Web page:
Many people know that snakes carry salmonella, but very few people actually understand what it is beyond something to be avoided at all costs. This article will provide factual information about the bacteria, how it is spread, and how to prevent infection.
- What is salmonella?
- Salmonella is a bacteria which causes salmonellosis. It manifests as abdominal cramps, diarrhea, and fever anywhere from 12 to 72 hours after infection. Symptoms commonly last anywhere from 4 to 7 days. In most cases treatment is not necessary however if diarrhea is severe enough hospitalization may be required to properly treat the infection. The very young, elderly and those with a compromised immune system are the most likely to require hospitalization.
- When was salmonella discovered?
- The salmonella bacteria was discovered by Theobald Smith in 1885 when he isolated it from pigs. It was named after Smith’s director, Daniel Elmer Salmon at the suggestion of French bacteriologist Joseph Léon Marcel Ligniéres in 1900.
- Where is salmonella found?
- It is commonly found in uncooked foods (eggs, and pork for example) and in the intestinal tracts of common household and exotic pets. Because it is in the intestines it just makes sense that it is also in the feces of many animals.
- How is salmonella spread?
- Salmonella in snakes
- It should be pointed out that nearly ALL animals carry salmonella. Snakes get a particularly bad rap because, well because they’re snakes and it’s just another reason to fear them for many people. But reality is that a few common sense precautions will all but erradicte the risk of infection. Strangely enough those precautions are the same for snakes as any other animals…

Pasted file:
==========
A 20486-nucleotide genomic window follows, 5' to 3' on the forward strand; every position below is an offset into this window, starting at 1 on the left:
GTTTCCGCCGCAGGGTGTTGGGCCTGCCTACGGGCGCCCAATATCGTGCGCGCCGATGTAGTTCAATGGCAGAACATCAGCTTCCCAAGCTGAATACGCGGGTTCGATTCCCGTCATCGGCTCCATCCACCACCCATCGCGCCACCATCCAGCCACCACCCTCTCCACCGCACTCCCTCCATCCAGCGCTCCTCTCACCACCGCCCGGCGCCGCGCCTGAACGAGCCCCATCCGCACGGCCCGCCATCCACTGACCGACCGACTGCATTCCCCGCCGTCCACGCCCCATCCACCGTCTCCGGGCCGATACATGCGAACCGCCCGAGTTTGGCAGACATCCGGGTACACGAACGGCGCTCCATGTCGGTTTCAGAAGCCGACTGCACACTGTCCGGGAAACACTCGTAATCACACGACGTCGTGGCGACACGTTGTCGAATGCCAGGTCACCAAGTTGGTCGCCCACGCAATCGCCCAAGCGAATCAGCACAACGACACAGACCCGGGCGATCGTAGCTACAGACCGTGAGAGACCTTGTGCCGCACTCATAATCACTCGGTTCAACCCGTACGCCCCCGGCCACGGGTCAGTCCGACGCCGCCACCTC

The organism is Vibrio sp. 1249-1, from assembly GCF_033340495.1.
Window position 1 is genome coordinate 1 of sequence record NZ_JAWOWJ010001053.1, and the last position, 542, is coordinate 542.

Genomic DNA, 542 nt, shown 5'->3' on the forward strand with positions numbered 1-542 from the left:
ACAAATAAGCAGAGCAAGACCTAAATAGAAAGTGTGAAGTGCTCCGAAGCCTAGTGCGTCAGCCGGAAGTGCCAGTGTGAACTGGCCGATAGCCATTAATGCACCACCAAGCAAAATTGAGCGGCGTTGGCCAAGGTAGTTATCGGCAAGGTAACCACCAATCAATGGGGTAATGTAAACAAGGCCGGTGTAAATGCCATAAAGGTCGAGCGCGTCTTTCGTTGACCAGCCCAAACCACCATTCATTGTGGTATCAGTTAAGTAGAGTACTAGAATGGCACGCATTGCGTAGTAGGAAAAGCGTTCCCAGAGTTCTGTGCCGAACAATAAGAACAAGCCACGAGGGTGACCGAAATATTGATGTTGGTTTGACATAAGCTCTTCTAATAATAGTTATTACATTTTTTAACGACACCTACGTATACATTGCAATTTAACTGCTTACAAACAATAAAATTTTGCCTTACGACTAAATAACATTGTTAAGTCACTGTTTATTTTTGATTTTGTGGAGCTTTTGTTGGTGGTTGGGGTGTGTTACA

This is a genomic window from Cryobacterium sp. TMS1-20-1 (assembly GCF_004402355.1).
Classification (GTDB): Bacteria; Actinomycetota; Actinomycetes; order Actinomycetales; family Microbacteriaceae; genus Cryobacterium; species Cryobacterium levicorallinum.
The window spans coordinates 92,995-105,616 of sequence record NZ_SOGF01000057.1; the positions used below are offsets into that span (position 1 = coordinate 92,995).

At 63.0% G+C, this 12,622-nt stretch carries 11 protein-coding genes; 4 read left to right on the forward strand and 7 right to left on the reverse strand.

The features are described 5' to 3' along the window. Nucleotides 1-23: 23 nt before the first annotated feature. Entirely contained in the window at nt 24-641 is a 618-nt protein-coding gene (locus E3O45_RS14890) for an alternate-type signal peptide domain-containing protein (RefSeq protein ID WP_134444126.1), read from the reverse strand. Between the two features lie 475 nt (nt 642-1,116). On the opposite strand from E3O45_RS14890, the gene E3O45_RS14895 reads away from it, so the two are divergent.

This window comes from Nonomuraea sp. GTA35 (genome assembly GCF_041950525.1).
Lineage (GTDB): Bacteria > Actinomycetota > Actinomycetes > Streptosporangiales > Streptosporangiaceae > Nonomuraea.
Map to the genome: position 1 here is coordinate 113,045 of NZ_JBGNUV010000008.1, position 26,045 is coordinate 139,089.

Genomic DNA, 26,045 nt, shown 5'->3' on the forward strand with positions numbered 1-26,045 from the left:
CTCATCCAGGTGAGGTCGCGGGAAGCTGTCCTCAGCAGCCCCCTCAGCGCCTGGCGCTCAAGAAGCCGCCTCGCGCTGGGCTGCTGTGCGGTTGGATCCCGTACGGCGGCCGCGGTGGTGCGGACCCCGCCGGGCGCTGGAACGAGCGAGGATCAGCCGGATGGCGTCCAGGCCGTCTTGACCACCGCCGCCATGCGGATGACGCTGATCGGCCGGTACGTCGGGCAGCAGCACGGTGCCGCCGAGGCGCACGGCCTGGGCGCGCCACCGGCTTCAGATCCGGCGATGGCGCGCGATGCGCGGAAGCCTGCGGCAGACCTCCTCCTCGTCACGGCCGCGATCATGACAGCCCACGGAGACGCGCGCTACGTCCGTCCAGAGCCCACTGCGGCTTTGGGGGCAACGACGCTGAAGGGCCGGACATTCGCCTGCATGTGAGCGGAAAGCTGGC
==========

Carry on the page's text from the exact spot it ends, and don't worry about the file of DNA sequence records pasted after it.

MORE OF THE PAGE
- Wash your hands with anti-bacterial soap before and after you handle any reptiles and between handling different ones
- Keep the snake’s cage clean at all times so it is less likely to crawl through it’s own urine and feces. If this does happen bathe the snake as soon as possible
- Keep the snake away from your face at all times. A good practice regardless of salmonella or not
Salmonella is spread by ingesting the bacteria. Most commonly this occurs by eating raw (truly raw, unpasterized eggs, and milk) foods and handling animals but failing to wash your hands and then putting them near your face.
The risk of being infected by a snake is actually very low assuming proper precaution is taken. Washing your hands before and after handling a snake or cleaning its cage will go a long ways towards preventing any transmission of the bacteria to you.
The truth is that if you’ve stuck your hands in to a batch of raw cookie dough or cake batter you’ve put yourself at risk for salmonella. If you’re like most people not only have you done that, but you’ve also licked the raw batter from a spoon or fork. With proper precaution a snake presents no more of a risk of infection than doing that or petting your dog that just “rolled in something smelly” out in the backyard.